<p><b>OBJECTIVES</b>To establish DHPLC method in detecting mutations of mismatch repair genes, hMLH1 and hMSH2, and to identify germline mutations of hMLH1 and hMSH2 in HNPCC kindreds fulfilling Chinese HNPCC criteria.</p><p><b>METHODS</b>Fourteen peripheral blood DNA samples from 14 unrelated HNPCC probands fulfilling Chinese HNPCC criteria were obtained respectively. PCR amplified 35 exons of two main mismatch repair genes, hMLH1 and hMSH2. DHPLC followed by DNA sequencing was used to detect and confirm mutations.</p><p><b>RESULTS</b>a total of 41 colorectal cancers and 19 extracolonic tumors were developed in 14 HNPCC kindreds, and gastric cancer was the most common extracolonic tumor type. Twelve single nucleotide changes were identified by DHPLC in 14 probands. Among them, three were missense mutations, one was a nonsense mutation. Other single nucleotide changes included five single nucleotide polymorphisms, two intron single nucleotide changes, one synonymous mutation. hMLH1 EXON19 CODON749 TAC-->TAG (Tyr-->X), hMSH2 EXON12 CODON629 CAA-->CGA (Gln-->Arg) and hMSH2 EXON15 CODON839 CAT-->CGT (His-->Arg) were new discovered mutations.</p><p><b>CONCLUSIONS</b>(1) DHPLC was considered to be highly effective, convenient technique with consistent results for the mutation detection of hMLH1 and hMSH2 genes. (2) Valid mutations of hMLH1 and hMSH2 genes were identified in about one-third HNPCC kindreds fulfilling Chinese HNPCC criteria and missense mutation was the most common mutational types in this cohort of families.</p>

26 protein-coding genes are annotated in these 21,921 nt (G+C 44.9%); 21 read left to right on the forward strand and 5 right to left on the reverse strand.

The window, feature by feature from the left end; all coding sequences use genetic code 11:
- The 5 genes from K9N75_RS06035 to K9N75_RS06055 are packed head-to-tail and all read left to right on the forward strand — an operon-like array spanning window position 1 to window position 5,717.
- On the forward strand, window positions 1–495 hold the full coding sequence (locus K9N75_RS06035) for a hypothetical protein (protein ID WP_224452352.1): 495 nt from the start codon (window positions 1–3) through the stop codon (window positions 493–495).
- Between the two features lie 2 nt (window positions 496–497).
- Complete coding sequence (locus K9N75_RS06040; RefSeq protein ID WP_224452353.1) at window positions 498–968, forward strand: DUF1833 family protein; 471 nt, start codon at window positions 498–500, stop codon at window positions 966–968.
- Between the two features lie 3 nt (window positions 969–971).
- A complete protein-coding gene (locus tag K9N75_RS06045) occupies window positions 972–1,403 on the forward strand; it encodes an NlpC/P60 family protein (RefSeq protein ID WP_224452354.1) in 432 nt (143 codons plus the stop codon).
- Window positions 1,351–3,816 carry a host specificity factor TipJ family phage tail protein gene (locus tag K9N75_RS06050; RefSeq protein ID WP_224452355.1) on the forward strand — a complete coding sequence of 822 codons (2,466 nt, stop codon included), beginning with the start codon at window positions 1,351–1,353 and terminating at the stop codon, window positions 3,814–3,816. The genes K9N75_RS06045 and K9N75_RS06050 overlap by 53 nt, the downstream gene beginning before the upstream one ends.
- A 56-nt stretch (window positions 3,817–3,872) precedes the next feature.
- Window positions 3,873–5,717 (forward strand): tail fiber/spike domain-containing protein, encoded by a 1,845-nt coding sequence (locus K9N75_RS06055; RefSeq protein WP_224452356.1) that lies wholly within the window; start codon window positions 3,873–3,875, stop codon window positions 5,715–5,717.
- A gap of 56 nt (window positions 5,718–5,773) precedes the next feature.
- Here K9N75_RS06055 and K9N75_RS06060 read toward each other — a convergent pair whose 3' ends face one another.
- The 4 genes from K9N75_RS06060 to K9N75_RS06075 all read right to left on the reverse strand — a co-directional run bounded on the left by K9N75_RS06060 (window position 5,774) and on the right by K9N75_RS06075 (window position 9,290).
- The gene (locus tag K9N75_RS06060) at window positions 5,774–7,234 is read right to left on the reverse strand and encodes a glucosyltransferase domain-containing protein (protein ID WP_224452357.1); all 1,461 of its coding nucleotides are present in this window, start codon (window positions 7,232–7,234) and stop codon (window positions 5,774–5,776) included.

Subject(s)
Adaptor Proteins, Signal Transducing , Asians , Genetics , Base Pair Mismatch , Carrier Proteins , Genetics , Chromatography, High Pressure Liquid , Codon, Nonsense , Colorectal Neoplasms, Hereditary Nonpolyposis , Genetics , DNA Mutational Analysis , Female , Genetic Testing , Germ-Line Mutation , Humans , Male , MutL Protein Homolog 1 , MutS Homolog 2 Protein , Genetics , Mutation, Missense , Nuclear Proteins , Genetics , Pedigree
14.
Article in English | WPRIM | ID: wpr-279989

ABSTRACT